The written word symbolizes the power of Europeans, which Achebe tells us outright. We see that Isaac Okonkwo embraces it early on:
Mr. Okonkwo believed utterly and completely in the things of the white man. And the symbol of the white man's power was the written word, or better still, the printed word… (13.24).
It isn't just the two Okonkwos who recognize the power of the written word. The Umuofia Progressive Union is made up of poorly educated men who recognized the power of knowing "book," and who saved their pennies scrupulously to send one of their "sons" to England to go to college. They knew that having an educated kinsmen would give them access to the upper echelons of power within Nigeria.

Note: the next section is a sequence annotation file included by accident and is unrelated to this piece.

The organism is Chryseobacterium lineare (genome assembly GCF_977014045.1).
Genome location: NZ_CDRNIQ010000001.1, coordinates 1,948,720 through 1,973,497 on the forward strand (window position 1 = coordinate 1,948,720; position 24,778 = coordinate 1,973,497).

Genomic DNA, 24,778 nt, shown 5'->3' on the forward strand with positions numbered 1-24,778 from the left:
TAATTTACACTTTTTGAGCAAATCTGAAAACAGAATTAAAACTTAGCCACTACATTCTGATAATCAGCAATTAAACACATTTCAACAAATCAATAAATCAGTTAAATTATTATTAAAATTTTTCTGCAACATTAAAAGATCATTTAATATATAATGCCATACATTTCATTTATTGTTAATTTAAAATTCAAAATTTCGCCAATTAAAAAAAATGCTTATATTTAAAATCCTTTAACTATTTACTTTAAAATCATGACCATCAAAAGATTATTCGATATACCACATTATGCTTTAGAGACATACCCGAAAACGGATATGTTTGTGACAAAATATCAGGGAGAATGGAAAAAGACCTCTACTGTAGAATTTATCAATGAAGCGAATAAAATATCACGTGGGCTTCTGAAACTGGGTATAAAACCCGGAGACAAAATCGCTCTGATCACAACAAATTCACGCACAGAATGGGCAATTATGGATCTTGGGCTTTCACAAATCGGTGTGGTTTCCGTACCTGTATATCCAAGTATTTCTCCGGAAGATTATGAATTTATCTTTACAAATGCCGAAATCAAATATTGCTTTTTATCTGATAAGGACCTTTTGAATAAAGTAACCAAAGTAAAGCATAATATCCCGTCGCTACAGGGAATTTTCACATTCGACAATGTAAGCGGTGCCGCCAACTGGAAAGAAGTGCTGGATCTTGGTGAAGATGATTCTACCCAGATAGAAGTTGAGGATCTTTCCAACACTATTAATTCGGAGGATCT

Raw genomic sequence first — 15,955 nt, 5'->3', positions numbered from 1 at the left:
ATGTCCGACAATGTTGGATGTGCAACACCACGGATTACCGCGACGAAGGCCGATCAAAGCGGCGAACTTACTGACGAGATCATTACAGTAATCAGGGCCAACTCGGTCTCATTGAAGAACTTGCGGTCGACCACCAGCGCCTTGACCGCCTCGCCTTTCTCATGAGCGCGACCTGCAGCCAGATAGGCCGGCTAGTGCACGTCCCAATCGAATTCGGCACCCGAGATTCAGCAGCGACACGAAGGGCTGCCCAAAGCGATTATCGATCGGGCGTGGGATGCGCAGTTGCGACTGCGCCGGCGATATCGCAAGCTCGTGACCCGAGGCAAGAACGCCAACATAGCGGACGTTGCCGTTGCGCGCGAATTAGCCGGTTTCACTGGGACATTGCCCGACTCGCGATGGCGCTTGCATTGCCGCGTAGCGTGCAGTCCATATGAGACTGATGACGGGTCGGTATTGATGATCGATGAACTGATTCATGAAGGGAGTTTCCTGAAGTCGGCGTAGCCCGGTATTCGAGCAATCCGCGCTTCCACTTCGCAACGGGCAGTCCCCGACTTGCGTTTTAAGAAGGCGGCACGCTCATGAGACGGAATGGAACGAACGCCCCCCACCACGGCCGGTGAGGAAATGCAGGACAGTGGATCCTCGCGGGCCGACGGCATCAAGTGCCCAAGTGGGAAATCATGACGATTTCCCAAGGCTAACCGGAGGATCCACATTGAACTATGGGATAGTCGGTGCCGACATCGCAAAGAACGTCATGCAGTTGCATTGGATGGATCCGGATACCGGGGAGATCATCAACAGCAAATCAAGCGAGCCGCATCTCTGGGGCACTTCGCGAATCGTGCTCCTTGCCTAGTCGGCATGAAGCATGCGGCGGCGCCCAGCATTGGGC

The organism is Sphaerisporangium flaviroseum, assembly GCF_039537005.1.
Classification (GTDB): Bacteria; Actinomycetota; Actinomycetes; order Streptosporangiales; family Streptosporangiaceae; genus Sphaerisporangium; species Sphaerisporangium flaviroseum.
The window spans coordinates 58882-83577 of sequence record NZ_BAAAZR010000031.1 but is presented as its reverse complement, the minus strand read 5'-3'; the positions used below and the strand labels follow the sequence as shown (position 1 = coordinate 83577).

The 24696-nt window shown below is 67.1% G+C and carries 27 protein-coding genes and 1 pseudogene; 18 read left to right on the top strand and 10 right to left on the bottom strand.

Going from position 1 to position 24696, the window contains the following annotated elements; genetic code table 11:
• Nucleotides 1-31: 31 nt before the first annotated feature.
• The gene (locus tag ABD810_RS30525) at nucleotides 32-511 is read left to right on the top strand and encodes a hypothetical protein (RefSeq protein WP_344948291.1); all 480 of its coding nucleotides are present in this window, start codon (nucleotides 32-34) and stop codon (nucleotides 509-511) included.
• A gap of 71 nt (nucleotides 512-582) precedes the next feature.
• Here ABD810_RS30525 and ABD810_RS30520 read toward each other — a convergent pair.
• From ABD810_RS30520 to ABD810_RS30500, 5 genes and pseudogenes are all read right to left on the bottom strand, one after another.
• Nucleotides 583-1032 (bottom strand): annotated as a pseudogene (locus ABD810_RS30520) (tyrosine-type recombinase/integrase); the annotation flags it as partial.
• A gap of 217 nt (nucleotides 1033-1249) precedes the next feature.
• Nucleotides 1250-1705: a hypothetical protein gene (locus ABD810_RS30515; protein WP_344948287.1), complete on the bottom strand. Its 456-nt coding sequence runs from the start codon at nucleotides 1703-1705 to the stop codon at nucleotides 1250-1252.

Both Obi Okonkwo and his father Isaac embrace the written word as part of their identity. As a result, both seem to identify with European values and culture, at the expense of their own people. Obi becomes engaged in a life-long pursuit of European power by relying on his literacy. He soon realizes, however, that is not enough. Disengaged from the traditions of his people, he nevertheless gets caught up in the corrupt African power system that involves bribery. However, and perhaps because of his life-long pursuit of the written word, he lacks the street smarts to be effective in his corruption. In an ironic turn of events, he is soon caught and sentenced in a European court system, by European values, which he had adopted by embracing the written word.